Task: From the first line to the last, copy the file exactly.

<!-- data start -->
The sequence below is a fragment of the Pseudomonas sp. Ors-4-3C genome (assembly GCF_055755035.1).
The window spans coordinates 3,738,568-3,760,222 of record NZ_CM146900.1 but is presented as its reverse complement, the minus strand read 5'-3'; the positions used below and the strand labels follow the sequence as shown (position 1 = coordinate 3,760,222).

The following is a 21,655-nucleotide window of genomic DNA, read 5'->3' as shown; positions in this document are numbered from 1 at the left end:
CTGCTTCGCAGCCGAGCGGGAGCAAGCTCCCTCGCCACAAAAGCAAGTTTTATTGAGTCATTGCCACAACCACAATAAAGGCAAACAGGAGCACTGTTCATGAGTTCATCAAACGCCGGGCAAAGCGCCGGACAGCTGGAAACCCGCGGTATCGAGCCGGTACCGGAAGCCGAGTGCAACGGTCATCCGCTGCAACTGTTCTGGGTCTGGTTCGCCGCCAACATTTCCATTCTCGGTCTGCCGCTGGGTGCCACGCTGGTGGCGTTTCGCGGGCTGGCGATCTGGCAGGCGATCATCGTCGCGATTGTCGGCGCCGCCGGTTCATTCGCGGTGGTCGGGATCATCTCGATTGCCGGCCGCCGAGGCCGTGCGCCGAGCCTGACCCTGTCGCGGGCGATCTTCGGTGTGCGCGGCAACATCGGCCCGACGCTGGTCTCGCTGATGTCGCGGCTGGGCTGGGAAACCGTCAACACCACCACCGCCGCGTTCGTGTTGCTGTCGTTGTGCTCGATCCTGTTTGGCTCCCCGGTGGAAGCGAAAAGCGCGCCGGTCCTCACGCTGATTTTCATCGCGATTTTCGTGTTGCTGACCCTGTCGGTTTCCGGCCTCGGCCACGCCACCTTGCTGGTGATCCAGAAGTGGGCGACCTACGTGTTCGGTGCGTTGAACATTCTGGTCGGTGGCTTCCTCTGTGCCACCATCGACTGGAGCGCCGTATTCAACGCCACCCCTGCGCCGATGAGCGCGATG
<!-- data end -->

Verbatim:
The sequence below is a fragment of the Pseudomonas sp. Ors-4-3C genome (assembly GCF_055755035.1).
The window spans coordinates 3,738,568-3,760,222 of record NZ_CM146900.1 but is presented as its reverse complement, the minus strand read 5'-3'; the positions used below and the strand labels follow the sequence as shown (position 1 = coordinate 3,760,222).

The following is a 21,655-nucleotide window of genomic DNA, read 5'->3' as shown; positions in this document are numbered from 1 at the left end:
CTGCTTCGCAGCCGAGCGGGAGCAAGCTCCCTCGCCACAAAAGCAAGTTTTATTGAGTCATTGCCACAACCACAATAAAGGCAAACAGGAGCACTGTTCATGAGTTCATCAAACGCCGGGCAAAGCGCCGGACAGCTGGAAACCCGCGGTATCGAGCCGGTACCGGAAGCCGAGTGCAACGGTCATCCGCTGCAACTGTTCTGGGTCTGGTTCGCCGCCAACATTTCCATTCTCGGTCTGCCGCTGGGTGCCACGCTGGTGGCGTTTCGCGGGCTGGCGATCTGGCAGGCGATCATCGTCGCGATTGTCGGCGCCGCCGGTTCATTCGCGGTGGTCGGGATCATCTCGATTGCCGGCCGCCGAGGCCGTGCGCCGAGCCTGACCCTGTCGCGGGCGATCTTCGGTGTGCGCGGCAACATCGGCCCGACGCTGGTCTCGCTGATGTCGCGGCTGGGCTGGGAAACCGTCAACACCACCACCGCCGCGTTCGTGTTGCTGTCGTTGTGCTCGATCCTGTTTGGCTCCCCGGTGGAAGCGAAAAGCGCGCCGGTCCTCACGCTGATTTTCATCGCGATTTTCGTGTTGCTGACCCTGTCGGTTTCCGGCCTCGGCCACGCCACCTTGCTGGTGATCCAGAAGTGGGCGACCTACGTGTTCGGTGCGTTGAACATTCTGGTCGGTGGCTTCCTCTGTGCCACCATCGACTGGAGCGCCGTATTCAACGCCACCCCTGCGCCGATGAGCGCGATG